Today’s consumers want to feel good about the products that they use daily. When searching on store shelves or adding items to their virtual baskets, products that communicate a climate-friendly mission stand out the most. Branding is the most direct way to communicate to climate-conscious consumers; by being clear and concise, brands can let buyers know that they share these same values. According to a 2022 Forbes article about consumer demand, Gen X consumers’ preference to shop sustainable brands has increased by nearly 25 percent, and their willingness to pay more for sustainable products by 42 percent. In fact, consumers across all generations are now willing to spend more for sustainable products. A challenge for brand managers is to find compelling ways to connect with consumers and demonstrate credible actions, particularly related to the topic of climate action.
While sustainability can encompass many avenues and be defined in various ways, one place to start this journey is with your company’s climate action strategy. These initiatives should always include four key elements: measuring your emissions, reducing emissions, offsetting unavoidable emissions, and communication your actions. With 72 percent of people personally concerned about their environmental footprint, a substantial opportunity exists in the market for companies to attract and retain business by making their climate actions known (Capgemini). Since consumers want to make climate-conscious decisions and brands want to attract customers with these values, brand messaging and communication is key.
Measuring carbon emissions is a crucial first step towards developing a climate action and communication strategy. When brands measure their emissions, consumers can be confident that the brand is conscious of its environmental footprint. Emissions can be measured at the product level or at the corporate level. When a product’s emissions are measured, calculations consider its full lifecycle to get an accurate view of its footprint. Product-level footprints provide a much more granular perspective than corporate or facility-level carbon footprints and can be of much greater benefit to brand managers seeking to develop a compelling climate action strategy and communication plan. When measuring emissions, be sure to use a methodology that aligns with the Greenhouse Gas Protocol and ISO Standards — standards set in place to ensure that emission measurements can be reliably reported upon and credibly reflect the environmental footprint of the brand.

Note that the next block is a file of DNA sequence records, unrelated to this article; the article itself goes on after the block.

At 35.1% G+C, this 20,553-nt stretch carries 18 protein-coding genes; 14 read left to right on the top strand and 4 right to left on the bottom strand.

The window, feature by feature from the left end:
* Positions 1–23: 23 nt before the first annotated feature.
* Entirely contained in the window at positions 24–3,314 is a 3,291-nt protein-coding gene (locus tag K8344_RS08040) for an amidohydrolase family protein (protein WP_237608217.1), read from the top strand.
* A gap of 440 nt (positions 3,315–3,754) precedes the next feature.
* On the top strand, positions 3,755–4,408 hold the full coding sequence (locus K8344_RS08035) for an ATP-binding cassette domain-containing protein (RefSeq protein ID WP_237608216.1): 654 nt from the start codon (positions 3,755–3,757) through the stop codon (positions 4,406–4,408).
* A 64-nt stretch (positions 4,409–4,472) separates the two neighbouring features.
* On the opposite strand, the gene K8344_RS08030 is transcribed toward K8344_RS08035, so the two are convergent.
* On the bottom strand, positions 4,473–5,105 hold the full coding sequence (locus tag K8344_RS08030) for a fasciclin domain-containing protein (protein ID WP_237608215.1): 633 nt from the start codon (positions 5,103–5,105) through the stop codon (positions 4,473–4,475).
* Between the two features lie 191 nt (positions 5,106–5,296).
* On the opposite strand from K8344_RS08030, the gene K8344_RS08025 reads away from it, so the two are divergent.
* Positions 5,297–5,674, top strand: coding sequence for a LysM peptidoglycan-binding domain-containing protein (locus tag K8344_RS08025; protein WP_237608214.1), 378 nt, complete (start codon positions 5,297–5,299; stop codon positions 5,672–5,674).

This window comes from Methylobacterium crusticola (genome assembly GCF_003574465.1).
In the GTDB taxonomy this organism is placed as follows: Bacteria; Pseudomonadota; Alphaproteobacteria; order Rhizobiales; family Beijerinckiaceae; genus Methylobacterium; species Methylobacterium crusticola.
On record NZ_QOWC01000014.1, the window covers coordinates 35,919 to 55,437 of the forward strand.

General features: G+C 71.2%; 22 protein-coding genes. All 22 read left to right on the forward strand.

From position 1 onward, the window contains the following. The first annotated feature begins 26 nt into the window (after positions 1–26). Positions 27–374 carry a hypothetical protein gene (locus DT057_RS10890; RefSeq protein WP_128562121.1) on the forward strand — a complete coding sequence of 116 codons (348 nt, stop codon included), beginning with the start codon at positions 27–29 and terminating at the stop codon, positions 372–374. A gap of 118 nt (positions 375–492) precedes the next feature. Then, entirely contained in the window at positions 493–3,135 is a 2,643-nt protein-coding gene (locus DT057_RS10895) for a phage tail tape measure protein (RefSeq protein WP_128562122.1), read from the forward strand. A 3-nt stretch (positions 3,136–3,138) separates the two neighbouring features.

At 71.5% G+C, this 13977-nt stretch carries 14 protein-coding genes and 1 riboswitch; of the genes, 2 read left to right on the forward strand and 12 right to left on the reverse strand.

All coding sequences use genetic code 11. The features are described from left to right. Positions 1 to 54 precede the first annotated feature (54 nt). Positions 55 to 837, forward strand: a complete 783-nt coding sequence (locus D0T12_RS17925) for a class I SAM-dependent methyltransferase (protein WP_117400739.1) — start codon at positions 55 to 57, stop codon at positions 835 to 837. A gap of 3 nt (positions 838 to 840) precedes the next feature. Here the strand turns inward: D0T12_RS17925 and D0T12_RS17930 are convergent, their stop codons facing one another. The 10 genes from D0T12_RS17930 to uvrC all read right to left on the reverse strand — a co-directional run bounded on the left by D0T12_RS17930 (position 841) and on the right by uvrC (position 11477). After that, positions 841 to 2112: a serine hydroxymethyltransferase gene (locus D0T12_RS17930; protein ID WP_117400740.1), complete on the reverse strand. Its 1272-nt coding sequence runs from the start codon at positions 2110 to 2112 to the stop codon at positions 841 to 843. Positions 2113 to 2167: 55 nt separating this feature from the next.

Carbon footprints are beneficial because they provide an understanding of how your product or company is impacting climate change. In turn, your brand can better understand where the hotspots of your emissions are coming from and then develop an action plan to reduce those emissions moving forward.
Once your brand has an accurate understanding of its emissions and carbon footprint, it is important to set a carbon-reduction goal and define a plan to achieve it. Due to the clear need to take climate action now, it is essential to set ambitious goals for both the near and long term. One way to do this is by setting science-based targets — a top-down approach to reduce emissions by striving to limit global warming temperatures to 1.5°C before 2050. Although there are lots of ways to engage your company in efforts that support reduction, there are a few common approaches that can offer a good place to start — including switching to more sustainable packaging materials, using clean energy, or engaging in less air travel.